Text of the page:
Pinboard for Pinterest (Free) by Silviu Stefan is a Pinterest client for the iPad. It may just be the best Pinterest-related app for Apple’s tablet so far. It doesn’t revolutionize viewing of the social networking site, but it does work well and it is free.
The app offers three different ways to pin, as well as complete access to your Pinterest account. The account access is just a port of the website, so there is nothing special with that. However, the pin options are what make it stand out, that and the fact that it is free.
In addition to an easy way to add the Pinterest bookmarklet to the Safari browser, users can upload images by entering a website link into the “Pin It” URL bar. This part is no different than what can be done directly from the Pinterest website. It is nice to have it, but by no means special.
The third way to pin images is to use the app’s internal browser. This browser comes with its own “Pin It” button that works perfectly. Use the Internet the same way you would in Safari, or any other browser and when you come across something you’d like to add to your Pinterest board, just hit the “Pin It” button in the upper right corner.
The fact that users can pin in three different ways, plus have complete access to their Pinterest account makes this iPad app amazing. The fact that it is free makes it the best app you can get for Pinterest thus far. Pick it up today. You won’t regret it.
Ever since I got an iPad, I’ve found myself surfing the ‘net a lot more here than on my own computer. The only thing wrong is that my various bookmarklets are a whole lot more difficult to use in mobile Safari. Now with this new Pinterest app (PInboard), adding new pins will be far easier. They provide you with a better bookmarklet and even a browser. I’m looking forward to playing with it.
I ran across this tonight while searching for iPad resources. Sometimes when following a link from a link from a link you can find some great little gems. Enjoy.
"This site, designed by Fuel Industries, includes three main components that are meant to be explored together.
Each location — Home, School, Mall — includes several video shorts about a modern family’s experience online. You determine which path the family members take at the critical decision point. Do you text that to your boyfriend? Do you purchase that ukulele? These shorts are just snapshots of more complicated issues. But, they all attempt to address a fundamental message of taking a moment to think before acting.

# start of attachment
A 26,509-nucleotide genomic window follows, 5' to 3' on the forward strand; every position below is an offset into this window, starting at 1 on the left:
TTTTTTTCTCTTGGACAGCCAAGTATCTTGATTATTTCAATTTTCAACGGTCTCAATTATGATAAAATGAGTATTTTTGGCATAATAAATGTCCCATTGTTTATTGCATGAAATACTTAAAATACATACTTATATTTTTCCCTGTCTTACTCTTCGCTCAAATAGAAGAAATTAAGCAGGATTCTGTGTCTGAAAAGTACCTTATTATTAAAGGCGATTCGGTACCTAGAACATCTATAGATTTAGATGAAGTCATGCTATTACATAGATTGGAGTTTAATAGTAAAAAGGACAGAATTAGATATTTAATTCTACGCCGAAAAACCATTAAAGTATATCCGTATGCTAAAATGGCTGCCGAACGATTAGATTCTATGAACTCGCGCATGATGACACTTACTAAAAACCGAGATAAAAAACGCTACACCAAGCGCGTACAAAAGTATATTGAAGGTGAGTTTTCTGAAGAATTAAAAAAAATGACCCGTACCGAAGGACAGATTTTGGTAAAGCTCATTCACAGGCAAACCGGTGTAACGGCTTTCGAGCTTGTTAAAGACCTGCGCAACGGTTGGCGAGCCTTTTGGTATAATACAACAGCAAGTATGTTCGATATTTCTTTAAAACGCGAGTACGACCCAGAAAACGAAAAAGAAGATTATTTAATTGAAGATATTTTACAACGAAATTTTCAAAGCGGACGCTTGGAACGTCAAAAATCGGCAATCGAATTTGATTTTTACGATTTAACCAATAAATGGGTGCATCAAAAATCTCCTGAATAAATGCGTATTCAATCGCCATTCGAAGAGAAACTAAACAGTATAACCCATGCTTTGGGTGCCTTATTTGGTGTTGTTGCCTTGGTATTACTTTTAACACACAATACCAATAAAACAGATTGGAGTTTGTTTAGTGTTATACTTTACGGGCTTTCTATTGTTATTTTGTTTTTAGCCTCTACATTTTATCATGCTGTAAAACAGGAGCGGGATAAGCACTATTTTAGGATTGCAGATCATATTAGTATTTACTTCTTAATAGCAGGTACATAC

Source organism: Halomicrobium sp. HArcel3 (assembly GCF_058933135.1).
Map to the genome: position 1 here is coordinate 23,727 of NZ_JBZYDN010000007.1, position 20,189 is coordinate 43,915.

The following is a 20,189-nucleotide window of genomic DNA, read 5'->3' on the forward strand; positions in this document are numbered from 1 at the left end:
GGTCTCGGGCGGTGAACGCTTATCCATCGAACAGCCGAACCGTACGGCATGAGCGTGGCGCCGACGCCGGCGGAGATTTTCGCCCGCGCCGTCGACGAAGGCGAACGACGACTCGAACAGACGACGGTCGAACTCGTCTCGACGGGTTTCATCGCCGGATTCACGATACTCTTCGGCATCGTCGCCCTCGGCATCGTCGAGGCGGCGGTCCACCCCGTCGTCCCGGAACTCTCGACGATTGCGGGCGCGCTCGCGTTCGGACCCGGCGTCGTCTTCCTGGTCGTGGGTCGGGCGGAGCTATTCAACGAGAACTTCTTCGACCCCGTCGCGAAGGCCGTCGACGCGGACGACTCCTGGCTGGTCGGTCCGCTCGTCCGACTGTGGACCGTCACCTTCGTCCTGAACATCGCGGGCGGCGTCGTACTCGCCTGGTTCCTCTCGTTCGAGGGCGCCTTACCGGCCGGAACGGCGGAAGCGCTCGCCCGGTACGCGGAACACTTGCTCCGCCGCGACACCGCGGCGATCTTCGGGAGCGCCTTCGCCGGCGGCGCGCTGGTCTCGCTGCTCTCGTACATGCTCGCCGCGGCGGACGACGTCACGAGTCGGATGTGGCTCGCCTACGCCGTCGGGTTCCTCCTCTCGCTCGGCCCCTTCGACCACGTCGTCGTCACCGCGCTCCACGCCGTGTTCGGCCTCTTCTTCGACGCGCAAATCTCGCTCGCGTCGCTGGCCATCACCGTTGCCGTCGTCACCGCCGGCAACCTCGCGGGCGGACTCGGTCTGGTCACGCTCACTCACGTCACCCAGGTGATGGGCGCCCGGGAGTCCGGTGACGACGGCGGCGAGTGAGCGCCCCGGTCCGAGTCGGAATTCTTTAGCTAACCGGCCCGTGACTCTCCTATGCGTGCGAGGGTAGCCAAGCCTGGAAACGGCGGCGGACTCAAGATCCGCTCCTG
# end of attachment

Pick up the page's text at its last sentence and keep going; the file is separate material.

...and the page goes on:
As you view each video, you can collect interactive objects! An object opens up a quick game about the subject of the video. Once you collect the object, you can access it at anytime during your session.
When you scroll down the site, you will find complementary messages targeted for each audience — Students, Parents, Educators. These messages intend to strike a quick educational point. If you want to find out more about the subject, just click the link below the message. This will open up a pop-up with tips, advice, and links to partner resources.
Make sure to check out the resources as linked in the educators’ and parents’ sections of the site! These resources point to curriculum and advice provided by Common Sense Media, ConnectSafely, and National Consumers League.”
ThinkB4U is the product of a collaboration between Google and safety partners Common Sense Media, ConnectSafely, and National Consumers League. It’s objective is provide instruction about online safety through in an interactive way. There is content geared directly to students, parents, and educators.
I saw this site twice today on my Plurk timeline, which is why it caught my attention, so I was compelled to check it out. I’m looking forward to digging deeper into the site. It looks very promising.
60 instructional technology websites. I found this resources via Sherry Dorman’s Pinterest page. You never know what kind of new stuff you’ll find when you flip through a resource like this. The variety of teacher and student tools and resources spans across many grade levels, so be sure to flip through the whole Issu. You never know what you’ll find.